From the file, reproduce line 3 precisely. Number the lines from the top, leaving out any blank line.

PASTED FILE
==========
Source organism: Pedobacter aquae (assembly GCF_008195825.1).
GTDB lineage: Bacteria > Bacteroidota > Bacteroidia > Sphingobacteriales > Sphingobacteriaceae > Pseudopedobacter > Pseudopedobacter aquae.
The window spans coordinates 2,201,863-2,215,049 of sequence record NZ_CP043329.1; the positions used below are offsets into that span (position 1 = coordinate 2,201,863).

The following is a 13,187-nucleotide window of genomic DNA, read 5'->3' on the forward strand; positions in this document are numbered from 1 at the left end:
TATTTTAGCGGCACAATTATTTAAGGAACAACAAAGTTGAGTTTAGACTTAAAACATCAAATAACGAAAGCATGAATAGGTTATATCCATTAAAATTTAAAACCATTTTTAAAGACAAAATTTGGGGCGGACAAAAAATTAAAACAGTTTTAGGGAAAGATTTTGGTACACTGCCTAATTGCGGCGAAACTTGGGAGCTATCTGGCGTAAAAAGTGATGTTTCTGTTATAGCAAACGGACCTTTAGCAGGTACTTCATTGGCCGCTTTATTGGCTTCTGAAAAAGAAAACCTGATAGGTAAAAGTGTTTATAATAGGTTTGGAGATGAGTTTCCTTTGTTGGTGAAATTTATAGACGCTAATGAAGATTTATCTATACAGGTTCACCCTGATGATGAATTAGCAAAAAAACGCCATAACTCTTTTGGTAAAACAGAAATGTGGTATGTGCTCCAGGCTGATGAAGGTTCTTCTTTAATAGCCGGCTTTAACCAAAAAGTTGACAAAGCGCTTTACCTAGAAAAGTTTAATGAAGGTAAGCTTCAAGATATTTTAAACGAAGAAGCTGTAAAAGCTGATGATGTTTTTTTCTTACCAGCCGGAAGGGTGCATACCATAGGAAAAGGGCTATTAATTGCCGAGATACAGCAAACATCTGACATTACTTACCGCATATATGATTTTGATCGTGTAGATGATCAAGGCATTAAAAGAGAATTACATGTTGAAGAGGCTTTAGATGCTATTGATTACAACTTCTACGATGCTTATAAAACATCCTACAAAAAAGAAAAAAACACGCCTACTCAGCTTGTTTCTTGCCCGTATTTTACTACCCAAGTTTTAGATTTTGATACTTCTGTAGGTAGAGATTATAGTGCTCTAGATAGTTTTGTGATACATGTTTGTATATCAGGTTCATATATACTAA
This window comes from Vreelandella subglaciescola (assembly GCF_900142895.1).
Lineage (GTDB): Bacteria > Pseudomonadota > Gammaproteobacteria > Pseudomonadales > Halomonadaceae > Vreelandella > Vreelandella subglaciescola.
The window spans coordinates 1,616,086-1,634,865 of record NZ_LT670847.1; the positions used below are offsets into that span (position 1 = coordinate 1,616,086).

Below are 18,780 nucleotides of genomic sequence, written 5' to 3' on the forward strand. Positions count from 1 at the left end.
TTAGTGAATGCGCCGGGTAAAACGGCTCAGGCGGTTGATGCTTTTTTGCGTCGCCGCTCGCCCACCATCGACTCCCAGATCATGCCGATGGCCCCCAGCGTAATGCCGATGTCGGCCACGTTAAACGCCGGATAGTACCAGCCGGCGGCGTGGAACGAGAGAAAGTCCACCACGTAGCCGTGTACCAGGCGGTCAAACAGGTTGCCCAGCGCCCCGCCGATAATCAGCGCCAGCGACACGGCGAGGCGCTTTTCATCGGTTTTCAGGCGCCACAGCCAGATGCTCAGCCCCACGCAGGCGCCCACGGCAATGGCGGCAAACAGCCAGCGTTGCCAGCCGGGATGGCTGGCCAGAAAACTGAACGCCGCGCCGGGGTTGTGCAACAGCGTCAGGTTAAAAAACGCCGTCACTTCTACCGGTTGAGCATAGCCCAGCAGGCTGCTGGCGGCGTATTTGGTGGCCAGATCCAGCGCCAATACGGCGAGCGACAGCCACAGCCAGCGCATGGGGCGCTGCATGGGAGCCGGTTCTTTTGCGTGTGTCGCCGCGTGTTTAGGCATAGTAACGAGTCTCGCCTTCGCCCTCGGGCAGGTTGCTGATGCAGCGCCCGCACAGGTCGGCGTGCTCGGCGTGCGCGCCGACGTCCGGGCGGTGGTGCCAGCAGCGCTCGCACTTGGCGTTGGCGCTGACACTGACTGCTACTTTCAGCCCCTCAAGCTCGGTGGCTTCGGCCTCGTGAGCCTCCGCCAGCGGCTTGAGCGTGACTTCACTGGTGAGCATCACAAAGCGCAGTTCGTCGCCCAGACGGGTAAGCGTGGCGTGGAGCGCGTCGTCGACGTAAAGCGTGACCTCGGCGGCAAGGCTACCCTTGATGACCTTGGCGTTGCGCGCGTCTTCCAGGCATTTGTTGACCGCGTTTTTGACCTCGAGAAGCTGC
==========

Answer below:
The window spans coordinates 2,201,863-2,215,049 of sequence record NZ_CP043329.1; the positions used below are offsets into that span (position 1 = coordinate 2,201,863).